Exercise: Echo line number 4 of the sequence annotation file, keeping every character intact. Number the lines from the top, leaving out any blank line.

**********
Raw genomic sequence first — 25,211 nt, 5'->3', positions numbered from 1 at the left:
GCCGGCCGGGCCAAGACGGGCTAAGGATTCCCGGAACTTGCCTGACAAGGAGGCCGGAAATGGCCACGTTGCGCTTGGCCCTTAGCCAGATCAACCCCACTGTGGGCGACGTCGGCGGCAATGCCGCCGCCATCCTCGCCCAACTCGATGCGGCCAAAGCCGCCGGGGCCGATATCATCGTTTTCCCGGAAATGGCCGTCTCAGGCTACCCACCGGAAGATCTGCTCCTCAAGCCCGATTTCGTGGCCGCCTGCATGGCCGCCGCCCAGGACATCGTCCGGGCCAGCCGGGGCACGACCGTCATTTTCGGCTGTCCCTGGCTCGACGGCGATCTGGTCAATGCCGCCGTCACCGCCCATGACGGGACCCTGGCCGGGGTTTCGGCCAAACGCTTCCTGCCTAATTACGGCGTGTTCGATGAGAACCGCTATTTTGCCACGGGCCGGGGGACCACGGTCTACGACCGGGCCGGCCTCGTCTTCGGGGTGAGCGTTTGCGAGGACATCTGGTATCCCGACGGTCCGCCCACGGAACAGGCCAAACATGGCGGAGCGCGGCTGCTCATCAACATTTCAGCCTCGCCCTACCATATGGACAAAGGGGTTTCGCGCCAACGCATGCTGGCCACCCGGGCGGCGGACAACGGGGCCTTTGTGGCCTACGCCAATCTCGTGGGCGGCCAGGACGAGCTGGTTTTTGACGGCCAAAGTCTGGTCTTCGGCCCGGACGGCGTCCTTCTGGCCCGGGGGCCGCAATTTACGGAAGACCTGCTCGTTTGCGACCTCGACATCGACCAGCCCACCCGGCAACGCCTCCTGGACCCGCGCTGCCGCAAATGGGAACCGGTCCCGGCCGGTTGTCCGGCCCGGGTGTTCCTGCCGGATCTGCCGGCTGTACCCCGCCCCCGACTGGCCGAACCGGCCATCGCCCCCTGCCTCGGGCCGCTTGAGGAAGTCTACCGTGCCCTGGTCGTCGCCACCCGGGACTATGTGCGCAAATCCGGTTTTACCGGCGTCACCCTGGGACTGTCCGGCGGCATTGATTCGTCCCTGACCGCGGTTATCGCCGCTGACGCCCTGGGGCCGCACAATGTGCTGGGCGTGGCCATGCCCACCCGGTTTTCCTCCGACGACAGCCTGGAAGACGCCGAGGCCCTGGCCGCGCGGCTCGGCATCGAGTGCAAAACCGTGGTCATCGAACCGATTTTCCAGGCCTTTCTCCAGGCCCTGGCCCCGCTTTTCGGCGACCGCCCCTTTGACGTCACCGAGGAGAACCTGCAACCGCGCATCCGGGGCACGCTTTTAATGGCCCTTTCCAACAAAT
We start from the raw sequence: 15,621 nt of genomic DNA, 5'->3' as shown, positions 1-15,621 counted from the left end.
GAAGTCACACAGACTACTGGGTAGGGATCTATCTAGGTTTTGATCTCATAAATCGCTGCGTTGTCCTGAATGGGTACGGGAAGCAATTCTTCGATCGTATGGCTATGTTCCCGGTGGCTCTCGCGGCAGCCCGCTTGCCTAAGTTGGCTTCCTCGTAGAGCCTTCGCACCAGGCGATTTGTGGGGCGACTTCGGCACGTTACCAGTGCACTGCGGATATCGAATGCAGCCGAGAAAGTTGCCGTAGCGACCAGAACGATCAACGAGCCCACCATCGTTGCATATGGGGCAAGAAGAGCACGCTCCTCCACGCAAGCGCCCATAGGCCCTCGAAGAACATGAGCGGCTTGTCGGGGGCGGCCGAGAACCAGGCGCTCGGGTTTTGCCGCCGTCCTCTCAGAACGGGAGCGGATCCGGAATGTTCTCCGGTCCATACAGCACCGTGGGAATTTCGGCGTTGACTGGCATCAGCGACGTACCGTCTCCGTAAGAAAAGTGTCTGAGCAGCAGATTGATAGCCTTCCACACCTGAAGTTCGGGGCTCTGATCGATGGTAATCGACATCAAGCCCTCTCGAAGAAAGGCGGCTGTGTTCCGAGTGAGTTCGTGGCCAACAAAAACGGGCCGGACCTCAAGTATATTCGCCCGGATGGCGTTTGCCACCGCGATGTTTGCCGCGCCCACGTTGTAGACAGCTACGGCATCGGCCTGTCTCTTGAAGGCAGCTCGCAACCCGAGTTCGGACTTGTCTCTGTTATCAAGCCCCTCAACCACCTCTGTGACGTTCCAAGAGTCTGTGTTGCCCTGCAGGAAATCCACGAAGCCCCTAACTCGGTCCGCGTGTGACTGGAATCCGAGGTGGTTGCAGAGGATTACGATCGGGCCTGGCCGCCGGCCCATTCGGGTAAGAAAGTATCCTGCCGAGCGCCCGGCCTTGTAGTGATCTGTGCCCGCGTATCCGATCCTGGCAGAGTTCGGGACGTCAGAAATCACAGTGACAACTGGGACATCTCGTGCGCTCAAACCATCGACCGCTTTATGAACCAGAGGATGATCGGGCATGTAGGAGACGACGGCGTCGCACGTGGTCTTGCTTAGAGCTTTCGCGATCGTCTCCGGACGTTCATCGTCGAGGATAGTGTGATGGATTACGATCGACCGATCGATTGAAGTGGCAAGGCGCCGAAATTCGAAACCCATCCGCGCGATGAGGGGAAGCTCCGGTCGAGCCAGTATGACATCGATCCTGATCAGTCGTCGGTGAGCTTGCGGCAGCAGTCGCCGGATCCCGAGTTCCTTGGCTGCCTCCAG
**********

GAAGTCACACAGACTACTGGGTAGGGATCTATCTAGGTTTTGATCTCATAAATCGCTGCGTTGTCCTGAATGGGTACGGGAAGCAATTCTTCGATCGTATGGCTATGTTCCCGGTGGCTCTCGCGGCAGCCCGCTTGCCTAAGTTGGCTTCCTCGTAGAGCCTTCGCACCAGGCGATTTGTGGGGCGACTTCGGCACGTTACCAGTGCACTGCGGATATCGAATGCAGCCGAGAAAGTTGCCGTAGCGACCAGAACGATCAACGAGCCCACCATCGTTGCATATGGGGCAAGAAGAGCACGCTCCTCCACGCAAGCGCCCATAGGCCCTCGAAGAACATGAGCGGCTTGTCGGGGGCGGCCGAGAACCAGGCGCTCGGGTTTTGCCGCCGTCCTCTCAGAACGGGAGCGGATCCGGAATGTTCTCCGGTCCATACAGCACCGTGGGAATTTCGGCGTTGACTGGCATCAGCGACGTACCGTCTCCGTAAGAAAAGTGTCTGAGCAGCAGATTGATAGCCTTCCACACCTGAAGTTCGGGGCTCTGATCGATGGTAATCGACATCAAGCCCTCTCGAAGAAAGGCGGCTGTGTTCCGAGTGAGTTCGTGGCCAACAAAAACGGGCCGGACCTCAAGTATATTCGCCCGGATGGCGTTTGCCACCGCGATGTTTGCCGCGCCCACGTTGTAGACAGCTACGGCATCGGCCTGTCTCTTGAAGGCAGCTCGCAACCCGAGTTCGGACTTGTCTCTGTTATCAAGCCCCTCAACCACCTCTGTGACGTTCCAAGAGTCTGTGTTGCCCTGCAGGAAATCCACGAAGCCCCTAACTCGGTCCGCGTGTGACTGGAATCCGAGGTGGTTGCAGAGGATTACGATCGGGCCTGGCCGCCGGCCCATTCGGGTAAGAAAGTATCCTGCCGAGCGCCCGGCCTTGTAGTGATCTGTGCCCGCGTATCCGATCCTGGCAGAGTTCGGGACGTCAGAAATCACAGTGACAACTGGGACATCTCGTGCGCTCAAACCATCGACCGCTTTATGAACCAGAGGATGATCGGGCATGTAGGAGACGACGGCGTCGCACGTGGTCTTGCTTAGAGCTTTCGCGATCGTCTCCGGACGTTCATCGTCGAGGATAGTGTGATGGATTACGATCGACCGATCGATTGAAGTGGCAAGGCGCCGAAATTCGAAACCCATCCGCGCGATGAGGGGAAGCTCCGGTCGAGCCAGTATGACATCGATCCTGATCAGTCGTCGGTGAGCTTGCGGCAGCAGTCGCCGGATCCCGAGTTCCTTGGCTGCCTCCAG